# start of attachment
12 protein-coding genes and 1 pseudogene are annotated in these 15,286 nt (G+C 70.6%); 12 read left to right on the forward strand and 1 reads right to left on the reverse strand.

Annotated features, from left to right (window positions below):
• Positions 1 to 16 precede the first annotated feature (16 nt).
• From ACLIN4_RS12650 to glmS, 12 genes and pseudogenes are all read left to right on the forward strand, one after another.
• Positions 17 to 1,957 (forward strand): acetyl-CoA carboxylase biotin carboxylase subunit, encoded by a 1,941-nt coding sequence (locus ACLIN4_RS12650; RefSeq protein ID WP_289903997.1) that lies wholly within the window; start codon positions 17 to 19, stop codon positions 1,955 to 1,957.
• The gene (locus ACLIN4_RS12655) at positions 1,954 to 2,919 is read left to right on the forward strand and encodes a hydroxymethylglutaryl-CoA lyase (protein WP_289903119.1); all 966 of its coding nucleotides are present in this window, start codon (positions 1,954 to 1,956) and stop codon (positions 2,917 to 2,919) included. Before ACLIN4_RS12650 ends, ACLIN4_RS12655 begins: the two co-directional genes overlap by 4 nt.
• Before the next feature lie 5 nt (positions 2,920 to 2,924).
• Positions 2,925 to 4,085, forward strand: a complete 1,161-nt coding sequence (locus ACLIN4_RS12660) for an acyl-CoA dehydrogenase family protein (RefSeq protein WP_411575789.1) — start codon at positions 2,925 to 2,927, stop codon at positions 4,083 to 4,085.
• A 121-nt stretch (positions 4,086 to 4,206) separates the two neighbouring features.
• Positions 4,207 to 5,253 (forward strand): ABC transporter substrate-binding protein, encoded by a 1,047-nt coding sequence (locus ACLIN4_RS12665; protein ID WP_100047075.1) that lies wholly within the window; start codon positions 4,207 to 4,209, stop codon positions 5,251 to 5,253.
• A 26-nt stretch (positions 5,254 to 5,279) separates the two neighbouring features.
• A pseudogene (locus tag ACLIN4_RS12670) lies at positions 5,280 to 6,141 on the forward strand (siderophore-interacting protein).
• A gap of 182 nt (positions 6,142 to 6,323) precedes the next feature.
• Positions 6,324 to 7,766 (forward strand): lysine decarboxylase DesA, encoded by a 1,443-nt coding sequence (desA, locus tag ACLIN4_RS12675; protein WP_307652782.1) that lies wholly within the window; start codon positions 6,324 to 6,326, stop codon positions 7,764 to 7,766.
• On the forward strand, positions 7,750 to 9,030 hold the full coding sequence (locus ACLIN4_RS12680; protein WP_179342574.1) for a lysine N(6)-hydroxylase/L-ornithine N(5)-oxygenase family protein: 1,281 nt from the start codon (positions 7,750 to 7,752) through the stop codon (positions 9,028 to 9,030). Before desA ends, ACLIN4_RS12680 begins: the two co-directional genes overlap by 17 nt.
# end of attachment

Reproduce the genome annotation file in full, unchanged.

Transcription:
12 protein-coding genes and 1 pseudogene are annotated in these 15,286 nt (G+C 70.6%); 12 read left to right on the forward strand and 1 reads right to left on the reverse strand.

Annotated features, from left to right (window positions below):
• Positions 1 to 16 precede the first annotated feature (16 nt).
• From ACLIN4_RS12650 to glmS, 12 genes and pseudogenes are all read left to right on the forward strand, one after another.
• Positions 17 to 1,957 (forward strand): acetyl-CoA carboxylase biotin carboxylase subunit, encoded by a 1,941-nt coding sequence (locus ACLIN4_RS12650; RefSeq protein ID WP_289903997.1) that lies wholly within the window; start codon positions 17 to 19, stop codon positions 1,955 to 1,957.
• The gene (locus ACLIN4_RS12655) at positions 1,954 to 2,919 is read left to right on the forward strand and encodes a hydroxymethylglutaryl-CoA lyase (protein WP_289903119.1); all 966 of its coding nucleotides are present in this window, start codon (positions 1,954 to 1,956) and stop codon (positions 2,917 to 2,919) included. Before ACLIN4_RS12650 ends, ACLIN4_RS12655 begins: the two co-directional genes overlap by 4 nt.
• Before the next feature lie 5 nt (positions 2,920 to 2,924).
• Positions 2,925 to 4,085, forward strand: a complete 1,161-nt coding sequence (locus ACLIN4_RS12660) for an acyl-CoA dehydrogenase family protein (RefSeq protein WP_411575789.1) — start codon at positions 2,925 to 2,927, stop codon at positions 4,083 to 4,085.
• A 121-nt stretch (positions 4,086 to 4,206) separates the two neighbouring features.
• Positions 4,207 to 5,253 (forward strand): ABC transporter substrate-binding protein, encoded by a 1,047-nt coding sequence (locus ACLIN4_RS12665; protein ID WP_100047075.1) that lies wholly within the window; start codon positions 4,207 to 4,209, stop codon positions 5,251 to 5,253.
• A 26-nt stretch (positions 5,254 to 5,279) separates the two neighbouring features.
• A pseudogene (locus tag ACLIN4_RS12670) lies at positions 5,280 to 6,141 on the forward strand (siderophore-interacting protein).
• A gap of 182 nt (positions 6,142 to 6,323) precedes the next feature.
• Positions 6,324 to 7,766 (forward strand): lysine decarboxylase DesA, encoded by a 1,443-nt coding sequence (desA, locus tag ACLIN4_RS12675; protein WP_307652782.1) that lies wholly within the window; start codon positions 6,324 to 6,326, stop codon positions 7,764 to 7,766.
• On the forward strand, positions 7,750 to 9,030 hold the full coding sequence (locus ACLIN4_RS12680; protein WP_179342574.1) for a lysine N(6)-hydroxylase/L-ornithine N(5)-oxygenase family protein: 1,281 nt from the start codon (positions 7,750 to 7,752) through the stop codon (positions 9,028 to 9,030). Before desA ends, ACLIN4_RS12680 begins: the two co-directional genes overlap by 17 nt.